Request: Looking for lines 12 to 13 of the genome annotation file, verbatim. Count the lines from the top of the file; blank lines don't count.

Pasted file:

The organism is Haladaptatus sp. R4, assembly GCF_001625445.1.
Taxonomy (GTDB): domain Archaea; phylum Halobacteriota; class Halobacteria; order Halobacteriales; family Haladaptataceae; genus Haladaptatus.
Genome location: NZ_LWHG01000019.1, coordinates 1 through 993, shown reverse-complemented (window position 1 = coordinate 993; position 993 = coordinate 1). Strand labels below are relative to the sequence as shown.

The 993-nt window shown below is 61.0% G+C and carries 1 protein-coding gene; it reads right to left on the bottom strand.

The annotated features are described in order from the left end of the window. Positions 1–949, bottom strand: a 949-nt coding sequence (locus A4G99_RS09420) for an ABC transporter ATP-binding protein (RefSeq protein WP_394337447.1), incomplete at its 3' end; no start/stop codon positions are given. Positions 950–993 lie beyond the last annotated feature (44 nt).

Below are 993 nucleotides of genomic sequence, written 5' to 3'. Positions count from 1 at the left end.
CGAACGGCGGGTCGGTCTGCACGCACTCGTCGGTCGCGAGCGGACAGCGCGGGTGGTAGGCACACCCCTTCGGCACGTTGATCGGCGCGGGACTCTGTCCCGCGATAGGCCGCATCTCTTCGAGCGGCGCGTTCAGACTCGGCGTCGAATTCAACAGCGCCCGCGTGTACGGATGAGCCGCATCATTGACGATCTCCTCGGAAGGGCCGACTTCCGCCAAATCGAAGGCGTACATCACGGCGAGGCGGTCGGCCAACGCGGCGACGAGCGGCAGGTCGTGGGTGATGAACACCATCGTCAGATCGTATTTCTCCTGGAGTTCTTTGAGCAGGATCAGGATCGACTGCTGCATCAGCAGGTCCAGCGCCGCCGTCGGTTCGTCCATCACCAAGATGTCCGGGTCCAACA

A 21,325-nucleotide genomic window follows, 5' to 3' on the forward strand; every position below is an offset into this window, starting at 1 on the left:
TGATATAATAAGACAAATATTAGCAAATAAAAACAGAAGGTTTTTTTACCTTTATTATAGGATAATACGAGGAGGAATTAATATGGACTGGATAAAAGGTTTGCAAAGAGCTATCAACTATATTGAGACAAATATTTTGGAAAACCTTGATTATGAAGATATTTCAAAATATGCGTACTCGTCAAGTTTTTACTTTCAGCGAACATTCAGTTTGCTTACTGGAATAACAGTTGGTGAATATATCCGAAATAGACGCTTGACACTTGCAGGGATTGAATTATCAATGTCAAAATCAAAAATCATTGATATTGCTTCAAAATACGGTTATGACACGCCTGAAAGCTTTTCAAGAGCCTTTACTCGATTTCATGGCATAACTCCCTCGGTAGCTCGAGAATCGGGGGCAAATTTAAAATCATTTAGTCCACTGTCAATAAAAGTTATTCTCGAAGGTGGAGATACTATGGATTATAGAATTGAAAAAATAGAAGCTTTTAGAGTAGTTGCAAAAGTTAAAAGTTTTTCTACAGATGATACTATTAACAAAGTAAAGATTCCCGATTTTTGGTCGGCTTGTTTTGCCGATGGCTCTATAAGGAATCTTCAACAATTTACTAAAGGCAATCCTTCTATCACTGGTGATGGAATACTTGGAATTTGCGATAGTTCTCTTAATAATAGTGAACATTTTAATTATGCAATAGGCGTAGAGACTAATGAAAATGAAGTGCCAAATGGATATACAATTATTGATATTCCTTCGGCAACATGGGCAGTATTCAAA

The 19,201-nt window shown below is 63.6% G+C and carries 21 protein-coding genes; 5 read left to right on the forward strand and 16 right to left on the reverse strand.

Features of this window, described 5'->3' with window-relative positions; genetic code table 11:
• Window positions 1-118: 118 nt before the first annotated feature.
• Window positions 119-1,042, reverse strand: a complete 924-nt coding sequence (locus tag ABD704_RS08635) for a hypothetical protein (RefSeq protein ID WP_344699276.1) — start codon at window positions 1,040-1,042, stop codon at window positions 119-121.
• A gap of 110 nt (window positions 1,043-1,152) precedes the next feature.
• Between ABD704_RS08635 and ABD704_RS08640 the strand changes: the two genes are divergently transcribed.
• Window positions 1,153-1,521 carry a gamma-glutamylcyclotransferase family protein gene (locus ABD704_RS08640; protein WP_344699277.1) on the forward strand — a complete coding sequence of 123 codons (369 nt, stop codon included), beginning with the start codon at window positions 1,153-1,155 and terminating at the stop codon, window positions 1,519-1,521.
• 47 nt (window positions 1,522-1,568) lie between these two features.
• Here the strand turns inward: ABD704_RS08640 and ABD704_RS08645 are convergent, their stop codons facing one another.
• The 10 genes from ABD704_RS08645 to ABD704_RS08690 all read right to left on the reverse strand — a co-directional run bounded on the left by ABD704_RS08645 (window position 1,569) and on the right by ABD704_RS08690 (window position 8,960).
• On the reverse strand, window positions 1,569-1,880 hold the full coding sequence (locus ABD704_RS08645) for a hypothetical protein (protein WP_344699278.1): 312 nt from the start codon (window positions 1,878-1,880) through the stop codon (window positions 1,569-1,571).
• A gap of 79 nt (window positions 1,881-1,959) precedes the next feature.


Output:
• Window positions 1-118: 118 nt before the first annotated feature.
• Window positions 119-1,042, reverse strand: a complete 924-nt coding sequence (locus tag ABD704_RS08635) for a hypothetical protein (RefSeq protein ID WP_344699276.1) — start codon at window positions 1,040-1,042, stop codon at window positions 119-121.